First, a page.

Proximal Enteritis (Proximal Duodenitis/Jejunitis, Anterior Enteritis) - Page 4

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Proximal Enteritis (Proximal Duodenitis/Jejunitis, Anterior Enteritis)

By: Dr. Melissa Mazan

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  • The most important initial treatment is to get a nasogastric tube into the horse quickly. It is possible for the stomach to burst if the fluid load is not relieved, and distension of the stomach and intestine can cause excruciating pain. Distention of the intestines themselves can contribute to intestinal dysfunction, so good and consistent decompression leads to a more rapid recovery. It is usually necessary for the horse with proximal enteritis to have a nasogastric tube left in place, because these horses must often be refluxed every two to four hours due to the rapid build-up of fluid.

  • Your horse will usually have an intravenous catheter place in one of his jugular veins, and will receive fluid through this catheter. Horses with proximal enteritis often require as much as 60 to 100 liters of fluid per day (approximately 30 to 50 gallons), which is one of the reasons that this disease is so labor-intensive and expensive.

  • Although no specific bacteria have been identified as a cause of proximal enteritis, many veterinarians choose to give broad-spectrum antibiotics. It seems that antibiotics are more useful in some areas of the country than others, confirming the clinical suspicion that there are many different causes for proximal enteritis, and the level of severity differs according to the cause.

  • Anti-inflammatory drugs, especially Banamine, can help to relieve your horse's pain and inflammation. However, Banamine can potentiate kidney disease, especially if your horse is dehydrated, so it is important to monitor the horse's kidney function and level of hydration.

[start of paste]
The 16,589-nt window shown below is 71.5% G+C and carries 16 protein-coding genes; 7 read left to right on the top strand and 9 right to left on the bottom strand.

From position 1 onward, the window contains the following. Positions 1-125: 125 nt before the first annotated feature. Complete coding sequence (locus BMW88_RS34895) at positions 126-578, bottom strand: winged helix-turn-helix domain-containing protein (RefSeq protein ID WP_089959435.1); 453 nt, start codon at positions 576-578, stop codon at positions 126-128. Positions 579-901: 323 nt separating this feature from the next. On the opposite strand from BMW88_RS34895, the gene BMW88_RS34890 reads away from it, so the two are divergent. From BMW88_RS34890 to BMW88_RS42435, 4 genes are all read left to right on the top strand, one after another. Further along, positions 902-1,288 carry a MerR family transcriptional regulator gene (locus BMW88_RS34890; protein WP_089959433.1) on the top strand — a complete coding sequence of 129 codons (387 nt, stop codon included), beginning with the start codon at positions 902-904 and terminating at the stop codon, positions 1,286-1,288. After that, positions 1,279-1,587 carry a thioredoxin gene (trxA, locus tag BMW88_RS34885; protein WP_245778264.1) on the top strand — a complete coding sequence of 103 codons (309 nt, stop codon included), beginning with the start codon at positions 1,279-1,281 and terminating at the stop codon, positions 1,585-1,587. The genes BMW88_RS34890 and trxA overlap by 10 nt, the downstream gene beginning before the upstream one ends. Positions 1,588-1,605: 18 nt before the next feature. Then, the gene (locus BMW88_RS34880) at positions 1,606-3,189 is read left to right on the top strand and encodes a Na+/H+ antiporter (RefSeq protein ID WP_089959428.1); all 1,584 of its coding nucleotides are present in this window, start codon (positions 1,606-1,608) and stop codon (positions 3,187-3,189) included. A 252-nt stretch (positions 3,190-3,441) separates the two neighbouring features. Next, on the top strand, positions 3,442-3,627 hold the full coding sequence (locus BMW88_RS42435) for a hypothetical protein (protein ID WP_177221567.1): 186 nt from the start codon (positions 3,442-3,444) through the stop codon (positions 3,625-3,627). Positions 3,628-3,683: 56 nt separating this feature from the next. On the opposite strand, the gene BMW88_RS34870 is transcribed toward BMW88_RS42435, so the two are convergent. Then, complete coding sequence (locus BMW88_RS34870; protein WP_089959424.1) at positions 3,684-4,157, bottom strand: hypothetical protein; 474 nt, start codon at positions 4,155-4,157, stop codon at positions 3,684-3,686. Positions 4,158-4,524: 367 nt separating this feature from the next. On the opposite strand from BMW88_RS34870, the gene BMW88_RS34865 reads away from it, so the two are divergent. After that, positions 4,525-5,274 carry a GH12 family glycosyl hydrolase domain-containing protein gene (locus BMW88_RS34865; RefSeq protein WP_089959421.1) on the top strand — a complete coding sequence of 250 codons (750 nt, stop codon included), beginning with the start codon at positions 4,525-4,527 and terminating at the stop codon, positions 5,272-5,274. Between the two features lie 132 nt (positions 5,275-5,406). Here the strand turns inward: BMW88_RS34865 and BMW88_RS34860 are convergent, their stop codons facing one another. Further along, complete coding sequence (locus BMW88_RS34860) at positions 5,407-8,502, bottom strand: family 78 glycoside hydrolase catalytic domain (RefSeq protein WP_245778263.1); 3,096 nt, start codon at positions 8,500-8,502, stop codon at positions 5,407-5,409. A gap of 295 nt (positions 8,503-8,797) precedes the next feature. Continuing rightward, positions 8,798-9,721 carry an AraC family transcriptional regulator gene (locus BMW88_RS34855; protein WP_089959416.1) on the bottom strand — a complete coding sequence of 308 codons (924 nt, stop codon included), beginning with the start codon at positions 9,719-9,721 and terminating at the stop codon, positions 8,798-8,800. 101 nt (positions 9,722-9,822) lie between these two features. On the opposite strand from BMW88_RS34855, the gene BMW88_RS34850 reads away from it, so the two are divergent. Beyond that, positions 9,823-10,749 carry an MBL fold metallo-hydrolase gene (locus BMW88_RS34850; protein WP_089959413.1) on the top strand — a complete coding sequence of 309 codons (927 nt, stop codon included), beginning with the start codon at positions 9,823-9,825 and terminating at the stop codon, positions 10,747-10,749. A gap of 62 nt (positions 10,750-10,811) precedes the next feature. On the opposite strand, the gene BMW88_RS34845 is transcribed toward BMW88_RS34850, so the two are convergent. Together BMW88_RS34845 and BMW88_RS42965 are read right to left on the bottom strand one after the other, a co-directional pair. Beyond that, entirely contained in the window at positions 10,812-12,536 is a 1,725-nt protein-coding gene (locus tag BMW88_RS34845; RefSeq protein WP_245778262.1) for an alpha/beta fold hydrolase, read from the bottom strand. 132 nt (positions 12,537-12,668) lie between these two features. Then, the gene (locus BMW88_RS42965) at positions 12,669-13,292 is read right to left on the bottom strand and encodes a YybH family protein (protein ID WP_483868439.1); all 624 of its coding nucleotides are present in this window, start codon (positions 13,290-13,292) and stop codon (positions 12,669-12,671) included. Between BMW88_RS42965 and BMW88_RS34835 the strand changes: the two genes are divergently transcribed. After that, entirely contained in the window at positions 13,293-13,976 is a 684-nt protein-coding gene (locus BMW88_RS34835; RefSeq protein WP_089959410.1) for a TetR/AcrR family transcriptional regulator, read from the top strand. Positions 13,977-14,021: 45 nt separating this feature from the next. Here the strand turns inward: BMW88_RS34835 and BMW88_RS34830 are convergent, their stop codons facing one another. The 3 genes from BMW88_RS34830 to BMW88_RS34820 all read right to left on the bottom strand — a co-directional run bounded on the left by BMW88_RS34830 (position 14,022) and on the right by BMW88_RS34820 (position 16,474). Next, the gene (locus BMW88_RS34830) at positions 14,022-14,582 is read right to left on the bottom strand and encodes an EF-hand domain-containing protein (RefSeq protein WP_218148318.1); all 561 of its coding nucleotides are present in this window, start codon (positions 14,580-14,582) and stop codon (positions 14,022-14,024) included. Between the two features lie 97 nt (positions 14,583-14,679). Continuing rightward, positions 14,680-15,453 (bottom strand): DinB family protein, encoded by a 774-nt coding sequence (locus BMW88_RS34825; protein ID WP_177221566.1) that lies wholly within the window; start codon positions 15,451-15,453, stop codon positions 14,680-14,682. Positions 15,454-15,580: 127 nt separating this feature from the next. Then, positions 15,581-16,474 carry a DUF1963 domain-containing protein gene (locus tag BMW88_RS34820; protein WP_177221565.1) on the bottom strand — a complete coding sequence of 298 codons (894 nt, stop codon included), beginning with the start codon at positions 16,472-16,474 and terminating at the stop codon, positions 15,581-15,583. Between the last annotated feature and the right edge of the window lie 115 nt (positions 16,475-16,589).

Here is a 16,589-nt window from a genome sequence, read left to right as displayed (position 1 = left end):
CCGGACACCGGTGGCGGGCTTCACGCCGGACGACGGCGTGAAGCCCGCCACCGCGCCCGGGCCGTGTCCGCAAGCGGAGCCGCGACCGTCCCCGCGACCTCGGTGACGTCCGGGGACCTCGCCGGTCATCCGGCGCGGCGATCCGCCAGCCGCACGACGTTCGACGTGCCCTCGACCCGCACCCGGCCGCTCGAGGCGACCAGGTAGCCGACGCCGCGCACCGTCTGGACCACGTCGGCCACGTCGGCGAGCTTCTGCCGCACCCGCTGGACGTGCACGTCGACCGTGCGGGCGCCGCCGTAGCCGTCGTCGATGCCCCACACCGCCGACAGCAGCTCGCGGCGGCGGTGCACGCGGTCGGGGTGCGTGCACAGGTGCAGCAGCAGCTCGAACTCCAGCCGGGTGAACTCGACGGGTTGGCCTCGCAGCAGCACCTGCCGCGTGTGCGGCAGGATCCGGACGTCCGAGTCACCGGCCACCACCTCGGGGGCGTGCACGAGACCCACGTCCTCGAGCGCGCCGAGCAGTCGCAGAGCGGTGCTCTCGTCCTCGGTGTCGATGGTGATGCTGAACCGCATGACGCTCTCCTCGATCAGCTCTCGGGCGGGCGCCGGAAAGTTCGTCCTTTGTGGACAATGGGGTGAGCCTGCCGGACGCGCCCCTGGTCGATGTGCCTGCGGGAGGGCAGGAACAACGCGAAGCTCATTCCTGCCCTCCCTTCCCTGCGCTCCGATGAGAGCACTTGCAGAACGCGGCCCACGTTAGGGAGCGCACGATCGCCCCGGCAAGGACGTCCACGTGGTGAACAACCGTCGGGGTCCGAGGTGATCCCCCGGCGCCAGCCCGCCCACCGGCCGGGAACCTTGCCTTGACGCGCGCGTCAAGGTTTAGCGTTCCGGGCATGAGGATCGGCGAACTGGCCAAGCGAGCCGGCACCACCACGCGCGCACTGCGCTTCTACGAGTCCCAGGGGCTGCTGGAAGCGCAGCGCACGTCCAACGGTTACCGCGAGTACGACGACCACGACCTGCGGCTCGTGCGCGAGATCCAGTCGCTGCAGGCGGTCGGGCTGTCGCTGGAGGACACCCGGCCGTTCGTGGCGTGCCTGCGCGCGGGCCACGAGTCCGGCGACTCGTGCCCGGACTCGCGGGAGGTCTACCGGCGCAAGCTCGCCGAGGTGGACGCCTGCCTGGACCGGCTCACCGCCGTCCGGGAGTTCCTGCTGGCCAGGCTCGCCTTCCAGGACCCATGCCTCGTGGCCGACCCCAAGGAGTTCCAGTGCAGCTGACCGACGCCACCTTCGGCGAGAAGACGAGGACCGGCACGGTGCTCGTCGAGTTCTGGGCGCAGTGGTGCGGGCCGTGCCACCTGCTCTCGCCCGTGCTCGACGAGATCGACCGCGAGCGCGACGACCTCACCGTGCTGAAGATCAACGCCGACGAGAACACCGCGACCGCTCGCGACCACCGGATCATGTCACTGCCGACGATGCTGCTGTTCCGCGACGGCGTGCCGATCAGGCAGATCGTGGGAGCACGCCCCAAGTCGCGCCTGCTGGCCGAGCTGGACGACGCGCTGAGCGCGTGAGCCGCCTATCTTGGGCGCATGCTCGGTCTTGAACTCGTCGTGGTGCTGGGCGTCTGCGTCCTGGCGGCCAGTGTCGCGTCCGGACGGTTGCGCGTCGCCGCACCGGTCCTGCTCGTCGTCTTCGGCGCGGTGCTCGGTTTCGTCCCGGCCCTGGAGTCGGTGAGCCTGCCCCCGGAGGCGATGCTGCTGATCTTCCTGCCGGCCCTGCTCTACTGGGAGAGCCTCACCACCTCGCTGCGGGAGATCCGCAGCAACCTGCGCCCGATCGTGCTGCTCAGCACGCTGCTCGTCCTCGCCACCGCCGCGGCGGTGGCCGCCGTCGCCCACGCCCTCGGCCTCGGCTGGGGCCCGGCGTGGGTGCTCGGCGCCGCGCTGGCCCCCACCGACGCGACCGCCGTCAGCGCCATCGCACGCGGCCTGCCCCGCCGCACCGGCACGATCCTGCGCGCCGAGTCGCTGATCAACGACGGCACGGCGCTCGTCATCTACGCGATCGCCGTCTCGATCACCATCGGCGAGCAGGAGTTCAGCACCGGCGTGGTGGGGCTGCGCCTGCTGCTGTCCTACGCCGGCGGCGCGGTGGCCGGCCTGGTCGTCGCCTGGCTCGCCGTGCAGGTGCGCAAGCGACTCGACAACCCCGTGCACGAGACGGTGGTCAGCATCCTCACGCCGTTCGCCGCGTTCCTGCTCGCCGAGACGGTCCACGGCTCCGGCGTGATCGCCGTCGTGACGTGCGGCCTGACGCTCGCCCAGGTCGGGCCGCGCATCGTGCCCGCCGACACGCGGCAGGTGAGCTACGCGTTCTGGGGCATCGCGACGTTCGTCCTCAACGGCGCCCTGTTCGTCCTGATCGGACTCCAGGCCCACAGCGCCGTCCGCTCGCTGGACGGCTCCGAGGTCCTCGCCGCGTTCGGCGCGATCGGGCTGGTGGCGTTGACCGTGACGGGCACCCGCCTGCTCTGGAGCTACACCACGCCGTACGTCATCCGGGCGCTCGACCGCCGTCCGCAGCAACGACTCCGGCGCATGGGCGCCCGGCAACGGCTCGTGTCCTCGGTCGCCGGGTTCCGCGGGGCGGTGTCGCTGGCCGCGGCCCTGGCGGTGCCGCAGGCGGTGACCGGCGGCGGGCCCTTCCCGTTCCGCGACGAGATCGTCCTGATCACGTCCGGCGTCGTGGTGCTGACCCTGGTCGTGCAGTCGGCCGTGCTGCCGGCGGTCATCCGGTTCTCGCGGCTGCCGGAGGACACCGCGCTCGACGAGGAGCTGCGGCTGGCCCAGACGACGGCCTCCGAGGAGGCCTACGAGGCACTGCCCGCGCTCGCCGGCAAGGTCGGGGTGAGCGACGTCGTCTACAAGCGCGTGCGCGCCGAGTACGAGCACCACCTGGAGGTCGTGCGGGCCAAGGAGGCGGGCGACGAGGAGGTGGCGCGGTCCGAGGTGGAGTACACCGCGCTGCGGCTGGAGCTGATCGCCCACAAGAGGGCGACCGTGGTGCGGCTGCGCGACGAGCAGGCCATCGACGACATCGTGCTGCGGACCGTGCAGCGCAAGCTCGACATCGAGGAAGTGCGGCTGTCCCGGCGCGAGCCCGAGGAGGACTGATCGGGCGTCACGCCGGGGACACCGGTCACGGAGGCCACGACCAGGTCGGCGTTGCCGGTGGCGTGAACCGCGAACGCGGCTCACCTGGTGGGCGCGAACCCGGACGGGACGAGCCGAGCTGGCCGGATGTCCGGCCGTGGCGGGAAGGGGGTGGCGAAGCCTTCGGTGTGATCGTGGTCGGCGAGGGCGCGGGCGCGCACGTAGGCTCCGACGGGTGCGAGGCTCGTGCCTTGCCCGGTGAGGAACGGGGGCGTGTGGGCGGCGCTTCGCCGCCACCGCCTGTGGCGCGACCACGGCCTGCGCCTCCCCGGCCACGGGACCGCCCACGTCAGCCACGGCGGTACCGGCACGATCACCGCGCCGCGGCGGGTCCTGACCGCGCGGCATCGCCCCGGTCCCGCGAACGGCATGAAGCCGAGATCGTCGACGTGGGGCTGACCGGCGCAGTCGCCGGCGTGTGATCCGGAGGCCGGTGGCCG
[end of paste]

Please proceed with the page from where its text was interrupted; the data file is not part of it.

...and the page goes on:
• Any systemic disease or inflammation can cause horses to develop laminitis, or founder. Laminitis is a particularly dreaded sequel to proximal enteritis, as it can sometimes be harder, and more frustrating, to treat than the original disease. There are few good ways to prevent laminitis, but deep, soft bedding may be helpful, as is good hoof care. Many clinicians now choose to ice the horse's feet in the initial stages of disease, in order to keep inflammatory mediators from reaching the hoof.

  • There are many ancillary treatments, such as DMSO to decrease inflammation, pentoxyfylline to counter the toxins associated with proximal enteritis, and acepromazine to possibly improve circulation in the foot. None of them has been proved effective, but they may be of some help.

  • If the horse with proximal enteritis is not able to eat for longer than 3 to 5 days, it may be necessary to pursue parenteral nutrition, or nutrition that is given through a catheter in the vein. This can be extremely expensive, but can also be very valuable in maintaining the horse's strength.

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